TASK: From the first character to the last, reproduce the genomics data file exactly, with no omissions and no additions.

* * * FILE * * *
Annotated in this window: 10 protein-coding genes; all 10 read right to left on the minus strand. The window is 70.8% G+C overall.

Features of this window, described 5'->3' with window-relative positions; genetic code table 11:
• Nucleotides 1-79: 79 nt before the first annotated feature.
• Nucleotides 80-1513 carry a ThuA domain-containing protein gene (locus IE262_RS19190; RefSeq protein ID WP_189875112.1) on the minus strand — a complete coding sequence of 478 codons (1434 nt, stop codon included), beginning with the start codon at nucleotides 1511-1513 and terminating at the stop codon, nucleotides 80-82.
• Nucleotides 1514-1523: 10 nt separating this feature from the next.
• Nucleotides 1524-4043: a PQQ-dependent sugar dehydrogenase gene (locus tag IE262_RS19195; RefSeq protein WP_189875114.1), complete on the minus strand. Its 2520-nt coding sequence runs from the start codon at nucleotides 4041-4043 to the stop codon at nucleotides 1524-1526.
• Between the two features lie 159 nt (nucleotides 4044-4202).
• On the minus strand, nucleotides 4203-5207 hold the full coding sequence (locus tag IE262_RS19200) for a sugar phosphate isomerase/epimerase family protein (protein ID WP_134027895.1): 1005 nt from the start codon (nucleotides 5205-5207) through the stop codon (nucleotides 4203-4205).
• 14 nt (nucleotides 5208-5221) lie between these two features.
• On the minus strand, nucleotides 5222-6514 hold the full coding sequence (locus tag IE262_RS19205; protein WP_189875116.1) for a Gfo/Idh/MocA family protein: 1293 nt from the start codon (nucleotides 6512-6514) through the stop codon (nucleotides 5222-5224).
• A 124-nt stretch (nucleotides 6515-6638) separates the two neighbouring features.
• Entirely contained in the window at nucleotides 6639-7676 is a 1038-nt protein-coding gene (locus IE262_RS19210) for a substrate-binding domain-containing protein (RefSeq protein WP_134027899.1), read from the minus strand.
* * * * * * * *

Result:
Annotated in this window: 10 protein-coding genes; all 10 read right to left on the minus strand. The window is 70.8% G+C overall.

Features of this window, described 5'->3' with window-relative positions; genetic code table 11:
• Nucleotides 1-79: 79 nt before the first annotated feature.
• Nucleotides 80-1513 carry a ThuA domain-containing protein gene (locus IE262_RS19190; RefSeq protein ID WP_189875112.1) on the minus strand — a complete coding sequence of 478 codons (1434 nt, stop codon included), beginning with the start codon at nucleotides 1511-1513 and terminating at the stop codon, nucleotides 80-82.
• Nucleotides 1514-1523: 10 nt separating this feature from the next.
• Nucleotides 1524-4043: a PQQ-dependent sugar dehydrogenase gene (locus tag IE262_RS19195; RefSeq protein WP_189875114.1), complete on the minus strand. Its 2520-nt coding sequence runs from the start codon at nucleotides 4041-4043 to the stop codon at nucleotides 1524-1526.
• Between the two features lie 159 nt (nucleotides 4044-4202).
• On the minus strand, nucleotides 4203-5207 hold the full coding sequence (locus tag IE262_RS19200) for a sugar phosphate isomerase/epimerase family protein (protein ID WP_134027895.1): 1005 nt from the start codon (nucleotides 5205-5207) through the stop codon (nucleotides 4203-4205).
• 14 nt (nucleotides 5208-5221) lie between these two features.
• On the minus strand, nucleotides 5222-6514 hold the full coding sequence (locus tag IE262_RS19205; protein WP_189875116.1) for a Gfo/Idh/MocA family protein: 1293 nt from the start codon (nucleotides 6512-6514) through the stop codon (nucleotides 5222-5224).
• A 124-nt stretch (nucleotides 6515-6638) separates the two neighbouring features.
• Entirely contained in the window at nucleotides 6639-7676 is a 1038-nt protein-coding gene (locus IE262_RS19210) for a substrate-binding domain-containing protein (RefSeq protein WP_134027899.1), read from the minus strand.